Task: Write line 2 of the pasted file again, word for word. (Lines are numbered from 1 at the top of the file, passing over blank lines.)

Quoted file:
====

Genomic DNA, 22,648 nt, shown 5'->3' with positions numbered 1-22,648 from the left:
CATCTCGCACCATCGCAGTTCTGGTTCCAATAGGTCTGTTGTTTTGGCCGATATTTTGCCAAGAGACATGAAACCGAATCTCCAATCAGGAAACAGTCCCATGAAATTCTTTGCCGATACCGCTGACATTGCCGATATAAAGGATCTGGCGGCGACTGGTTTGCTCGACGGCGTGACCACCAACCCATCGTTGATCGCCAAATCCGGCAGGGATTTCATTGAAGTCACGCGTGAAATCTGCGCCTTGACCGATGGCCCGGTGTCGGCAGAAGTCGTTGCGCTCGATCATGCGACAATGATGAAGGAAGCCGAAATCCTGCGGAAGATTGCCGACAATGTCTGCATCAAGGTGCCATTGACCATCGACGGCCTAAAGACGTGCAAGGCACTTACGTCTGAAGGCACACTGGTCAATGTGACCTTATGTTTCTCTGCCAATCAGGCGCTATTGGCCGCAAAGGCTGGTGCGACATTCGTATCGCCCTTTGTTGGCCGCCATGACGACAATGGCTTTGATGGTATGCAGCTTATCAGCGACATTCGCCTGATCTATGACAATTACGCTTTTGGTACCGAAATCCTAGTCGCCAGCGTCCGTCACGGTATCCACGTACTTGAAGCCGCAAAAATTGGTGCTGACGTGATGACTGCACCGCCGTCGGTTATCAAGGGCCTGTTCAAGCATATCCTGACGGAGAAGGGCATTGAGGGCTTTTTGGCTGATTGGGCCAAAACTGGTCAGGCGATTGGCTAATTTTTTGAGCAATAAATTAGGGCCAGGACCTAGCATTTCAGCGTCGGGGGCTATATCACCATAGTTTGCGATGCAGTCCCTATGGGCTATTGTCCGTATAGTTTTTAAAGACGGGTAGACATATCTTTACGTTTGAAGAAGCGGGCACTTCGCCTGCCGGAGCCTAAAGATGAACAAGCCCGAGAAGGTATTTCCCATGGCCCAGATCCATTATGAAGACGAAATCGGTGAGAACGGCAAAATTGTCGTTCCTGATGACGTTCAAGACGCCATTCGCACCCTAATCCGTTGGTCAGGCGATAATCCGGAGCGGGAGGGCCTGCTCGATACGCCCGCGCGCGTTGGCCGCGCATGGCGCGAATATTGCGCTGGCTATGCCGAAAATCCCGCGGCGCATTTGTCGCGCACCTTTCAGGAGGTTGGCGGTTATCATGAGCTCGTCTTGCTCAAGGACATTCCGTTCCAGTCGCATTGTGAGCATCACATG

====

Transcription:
CATCTCGCACCATCGCAGTTCTGGTTCCAATAGGTCTGTTGTTTTGGCCGATATTTTGCCAAGAGACATGAAACCGAATCTCCAATCAGGAAACAGTCCCATGAAATTCTTTGCCGATACCGCTGACATTGCCGATATAAAGGATCTGGCGGCGACTGGTTTGCTCGACGGCGTGACCACCAACCCATCGTTGATCGCCAAATCCGGCAGGGATTTCATTGAAGTCACGCGTGAAATCTGCGCCTTGACCGATGGCCCGGTGTCGGCAGAAGTCGTTGCGCTCGATCATGCGACAATGATGAAGGAAGCCGAAATCCTGCGGAAGATTGCCGACAATGTCTGCATCAAGGTGCCATTGACCATCGACGGCCTAAAGACGTGCAAGGCACTTACGTCTGAAGGCACACTGGTCAATGTGACCTTATGTTTCTCTGCCAATCAGGCGCTATTGGCCGCAAAGGCTGGTGCGACATTCGTATCGCCCTTTGTTGGCCGCCATGACGACAATGGCTTTGATGGTATGCAGCTTATCAGCGACATTCGCCTGATCTATGACAATTACGCTTTTGGTACCGAAATCCTAGTCGCCAGCGTCCGTCACGGTATCCACGTACTTGAAGCCGCAAAAATTGGTGCTGACGTGATGACTGCACCGCCGTCGGTTATCAAGGGCCTGTTCAAGCATATCCTGACGGAGAAGGGCATTGAGGGCTTTTTGGCTGATTGGGCCAAAACTGGTCAGGCGATTGGCTAATTTTTTGAGCAATAAATTAGGGCCAGGACCTAGCATTTCAGCGTCGGGGGCTATATCACCATAGTTTGCGATGCAGTCCCTATGGGCTATTGTCCGTATAGTTTTTAAAGACGGGTAGACATATCTTTACGTTTGAAGAAGCGGGCACTTCGCCTGCCGGAGCCTAAAGATGAACAAGCCCGAGAAGGTATTTCCCATGGCCCAGATCCATTATGAAGACGAAATCGGTGAGAACGGCAAAATTGTCGTTCCTGATGACGTTCAAGACGCCATTCGCACCCTAATCCGTTGGTCAGGCGATAATCCGGAGCGGGAGGGCCTGCTCGATACGCCCGCGCGCGTTGGCCGCGCATGGCGCGAATATTGCGCTGGCTATGCCGAAAATCCCGCGGCGCATTTGTCGCGCACCTTTCAGGAGGTTGGCGGTTATCATGAGCTCGTCTTGCTCAAGGACATTCCGTTCCAGTCGCATTGTGAGCATCACATG